Delaney King

Delaney King

01-11-2022

12:32

Question about what "CPU bound" means in games in easy layman's terms. Okay so your computer chip (CPU) and your graphics card (GPU) are constantly talking.

The CPU tells the GPU what to draw, and then hands it the mesh, textures and shaders to do it. GPUs are great at parallel processing, which means doing lots of simple things simultaneously. Picture a room full of monkeys with calculators.

If your GPU gets all the instructions on what to draw, and gets all the mesh and texture data on time, it can churn through the work easily. Big room. Lots of monkeys. The problem comes when there are too many instructions for the number of monkeys you have, or the...

Stuff they need to render the scene doesn't get handed to them in time. So no matter how chad your GPU is, if you can't feed it in time, it is basically waiting around doing nothing.

CPU bound means the stress is being put onto your CPU chip side of things, not your GPU. A classic example is draw calls. If you say "draw the teapot" one of your GPU processors can do that without breaking a sweat. If you say "draw six thousand teapots"...

Your GPU does this in parallel, so each little core (monkey) grabs a teapot each, and again, and again and again and... the whole GPU is busy. However, one monkey... er... core is actually capable of handling, say, a thousand teapots each in one go. So really only...

So really you only need six monkeys to draw all the teapots. The way this is done is rather than saying "draw this one single teapot", you weld them all together into one mesh and say "draw this one pile of teapots". We call this "batching" which reduces draw calls.

The CPU is responsible for "state changes". This means handing a new mesh, textures and shader to the GPU. Each separate mesh, each different material, each non instanced shader... that is a state change. If you are constantly switching state, your CPU is busy as fuck.

This is why we atlas textures together, try to keep textures small and share materials as much as we can. It means we can batch, lower the draw calls and state changes, and let the graphics card work at full potential.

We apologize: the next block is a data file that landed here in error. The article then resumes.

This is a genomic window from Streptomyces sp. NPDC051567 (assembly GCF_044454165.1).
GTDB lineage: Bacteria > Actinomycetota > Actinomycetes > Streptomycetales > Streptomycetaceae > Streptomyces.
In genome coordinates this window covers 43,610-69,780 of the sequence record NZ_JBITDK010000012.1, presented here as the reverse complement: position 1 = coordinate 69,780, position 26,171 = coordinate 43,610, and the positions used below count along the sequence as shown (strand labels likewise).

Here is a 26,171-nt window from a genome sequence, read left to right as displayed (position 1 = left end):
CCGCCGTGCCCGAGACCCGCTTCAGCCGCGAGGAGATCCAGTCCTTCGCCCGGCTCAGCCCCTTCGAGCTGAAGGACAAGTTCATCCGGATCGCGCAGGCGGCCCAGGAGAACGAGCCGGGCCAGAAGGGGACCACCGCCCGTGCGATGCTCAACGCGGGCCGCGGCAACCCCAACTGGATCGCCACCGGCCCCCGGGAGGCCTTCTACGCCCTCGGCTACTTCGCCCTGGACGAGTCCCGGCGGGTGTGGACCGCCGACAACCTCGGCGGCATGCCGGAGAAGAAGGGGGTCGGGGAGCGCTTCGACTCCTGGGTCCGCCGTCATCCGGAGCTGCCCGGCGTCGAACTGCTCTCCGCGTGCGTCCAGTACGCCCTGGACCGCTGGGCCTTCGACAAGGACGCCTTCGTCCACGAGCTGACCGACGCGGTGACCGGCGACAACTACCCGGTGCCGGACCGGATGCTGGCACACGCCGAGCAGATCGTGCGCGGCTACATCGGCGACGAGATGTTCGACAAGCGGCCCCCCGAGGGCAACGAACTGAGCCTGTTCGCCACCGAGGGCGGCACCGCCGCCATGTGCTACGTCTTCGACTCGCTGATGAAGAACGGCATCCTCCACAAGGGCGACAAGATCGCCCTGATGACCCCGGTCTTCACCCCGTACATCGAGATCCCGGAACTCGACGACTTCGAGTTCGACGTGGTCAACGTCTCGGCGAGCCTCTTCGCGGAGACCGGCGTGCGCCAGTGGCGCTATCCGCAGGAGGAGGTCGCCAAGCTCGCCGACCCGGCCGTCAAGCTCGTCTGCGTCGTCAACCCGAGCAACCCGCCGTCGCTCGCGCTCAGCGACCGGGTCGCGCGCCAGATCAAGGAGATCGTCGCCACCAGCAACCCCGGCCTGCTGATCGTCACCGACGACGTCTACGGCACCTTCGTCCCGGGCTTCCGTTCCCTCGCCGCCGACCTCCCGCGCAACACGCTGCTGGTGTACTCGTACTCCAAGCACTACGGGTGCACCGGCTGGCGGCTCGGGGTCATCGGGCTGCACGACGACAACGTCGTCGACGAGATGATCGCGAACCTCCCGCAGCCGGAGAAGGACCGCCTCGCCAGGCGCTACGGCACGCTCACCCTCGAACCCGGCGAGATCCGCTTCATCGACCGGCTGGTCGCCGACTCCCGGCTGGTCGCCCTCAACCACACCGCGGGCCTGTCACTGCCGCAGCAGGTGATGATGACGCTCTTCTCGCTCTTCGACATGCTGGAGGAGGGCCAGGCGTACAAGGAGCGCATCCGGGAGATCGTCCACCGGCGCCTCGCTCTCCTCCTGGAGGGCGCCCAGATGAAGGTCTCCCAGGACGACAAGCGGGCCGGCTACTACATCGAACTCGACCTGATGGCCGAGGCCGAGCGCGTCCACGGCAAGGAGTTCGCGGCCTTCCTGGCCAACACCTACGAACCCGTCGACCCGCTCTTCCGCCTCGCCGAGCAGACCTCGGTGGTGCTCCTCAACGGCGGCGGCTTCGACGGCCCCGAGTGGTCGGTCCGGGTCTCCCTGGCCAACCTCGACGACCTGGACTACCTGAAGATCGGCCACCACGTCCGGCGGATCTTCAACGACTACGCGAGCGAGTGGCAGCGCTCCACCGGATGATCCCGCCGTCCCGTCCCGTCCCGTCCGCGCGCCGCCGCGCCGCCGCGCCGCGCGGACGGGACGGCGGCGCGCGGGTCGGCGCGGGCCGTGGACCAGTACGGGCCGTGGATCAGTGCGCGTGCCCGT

Its actually a little more complex than this, but you asked for layman's terms and so I gave you monkeys. This should help you get a handle on why your game engine gives you information on draw calls and shows you performance bars for CPU and GPU.

A lot of graphics cards have chonky memory now, so they cache shaders and textures to reduce the state change time. Be aware that batching everything together too much can also chug, as objects stay in the view frustrum and are not "occlusion culled" (discarded when not visible)

The trick is to watch your engine profiler tools to see where you are getting the chugging happening, and adjusting accordingly. Hope that helps. Again, very simplified explanation, don't give me shit.

If this lesson helped, shout me the price of a coffee here: My patreon will start having game tutorial content starting monday, and all that will be compiled into my book on game art "Violent Triangles". Stay tuned.

Inside your 3d card.

Your CPU deciding on what it need to draw and then collecting all the textures and meshes and shit from memory and your hard drive and sending it to the GPU. Oh and actually running the game code too.



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